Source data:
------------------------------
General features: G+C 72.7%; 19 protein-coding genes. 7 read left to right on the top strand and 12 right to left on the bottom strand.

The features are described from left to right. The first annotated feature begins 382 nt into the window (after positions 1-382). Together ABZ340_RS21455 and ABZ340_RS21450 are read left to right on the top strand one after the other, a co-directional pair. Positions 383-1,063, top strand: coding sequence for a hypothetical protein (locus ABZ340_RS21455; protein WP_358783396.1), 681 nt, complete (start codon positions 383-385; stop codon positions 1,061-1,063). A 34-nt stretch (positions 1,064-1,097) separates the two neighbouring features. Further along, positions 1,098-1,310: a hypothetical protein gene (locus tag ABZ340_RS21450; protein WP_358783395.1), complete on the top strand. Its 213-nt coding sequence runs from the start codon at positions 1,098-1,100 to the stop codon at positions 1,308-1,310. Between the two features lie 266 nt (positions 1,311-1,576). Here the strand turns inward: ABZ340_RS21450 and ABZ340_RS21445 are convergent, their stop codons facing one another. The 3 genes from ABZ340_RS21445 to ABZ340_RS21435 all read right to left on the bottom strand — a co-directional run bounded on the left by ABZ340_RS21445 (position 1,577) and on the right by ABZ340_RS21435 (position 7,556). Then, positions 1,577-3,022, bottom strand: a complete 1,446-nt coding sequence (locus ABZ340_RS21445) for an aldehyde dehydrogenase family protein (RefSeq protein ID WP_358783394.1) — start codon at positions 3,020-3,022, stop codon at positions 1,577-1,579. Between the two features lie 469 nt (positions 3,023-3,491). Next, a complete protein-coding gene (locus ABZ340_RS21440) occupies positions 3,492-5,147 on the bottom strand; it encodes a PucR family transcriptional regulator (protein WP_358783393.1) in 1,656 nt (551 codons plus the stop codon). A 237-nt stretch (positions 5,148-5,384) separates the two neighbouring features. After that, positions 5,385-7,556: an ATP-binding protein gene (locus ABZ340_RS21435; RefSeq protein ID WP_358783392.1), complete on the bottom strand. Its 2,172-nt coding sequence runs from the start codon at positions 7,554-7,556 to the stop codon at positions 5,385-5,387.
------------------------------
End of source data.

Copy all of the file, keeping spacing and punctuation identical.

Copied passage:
General features: G+C 72.7%; 19 protein-coding genes. 7 read left to right on the top strand and 12 right to left on the bottom strand.

The features are described from left to right. The first annotated feature begins 382 nt into the window (after positions 1-382). Together ABZ340_RS21455 and ABZ340_RS21450 are read left to right on the top strand one after the other, a co-directional pair. Positions 383-1,063, top strand: coding sequence for a hypothetical protein (locus ABZ340_RS21455; protein WP_358783396.1), 681 nt, complete (start codon positions 383-385; stop codon positions 1,061-1,063). A 34-nt stretch (positions 1,064-1,097) separates the two neighbouring features. Further along, positions 1,098-1,310: a hypothetical protein gene (locus tag ABZ340_RS21450; protein WP_358783395.1), complete on the top strand. Its 213-nt coding sequence runs from the start codon at positions 1,098-1,100 to the stop codon at positions 1,308-1,310. Between the two features lie 266 nt (positions 1,311-1,576). Here the strand turns inward: ABZ340_RS21450 and ABZ340_RS21445 are convergent, their stop codons facing one another. The 3 genes from ABZ340_RS21445 to ABZ340_RS21435 all read right to left on the bottom strand — a co-directional run bounded on the left by ABZ340_RS21445 (position 1,577) and on the right by ABZ340_RS21435 (position 7,556). Then, positions 1,577-3,022, bottom strand: a complete 1,446-nt coding sequence (locus ABZ340_RS21445) for an aldehyde dehydrogenase family protein (RefSeq protein ID WP_358783394.1) — start codon at positions 3,020-3,022, stop codon at positions 1,577-1,579. Between the two features lie 469 nt (positions 3,023-3,491). Next, a complete protein-coding gene (locus ABZ340_RS21440) occupies positions 3,492-5,147 on the bottom strand; it encodes a PucR family transcriptional regulator (protein WP_358783393.1) in 1,656 nt (551 codons plus the stop codon). A 237-nt stretch (positions 5,148-5,384) separates the two neighbouring features. After that, positions 5,385-7,556: an ATP-binding protein gene (locus ABZ340_RS21435; RefSeq protein ID WP_358783392.1), complete on the bottom strand. Its 2,172-nt coding sequence runs from the start codon at positions 7,554-7,556 to the stop codon at positions 5,385-5,387.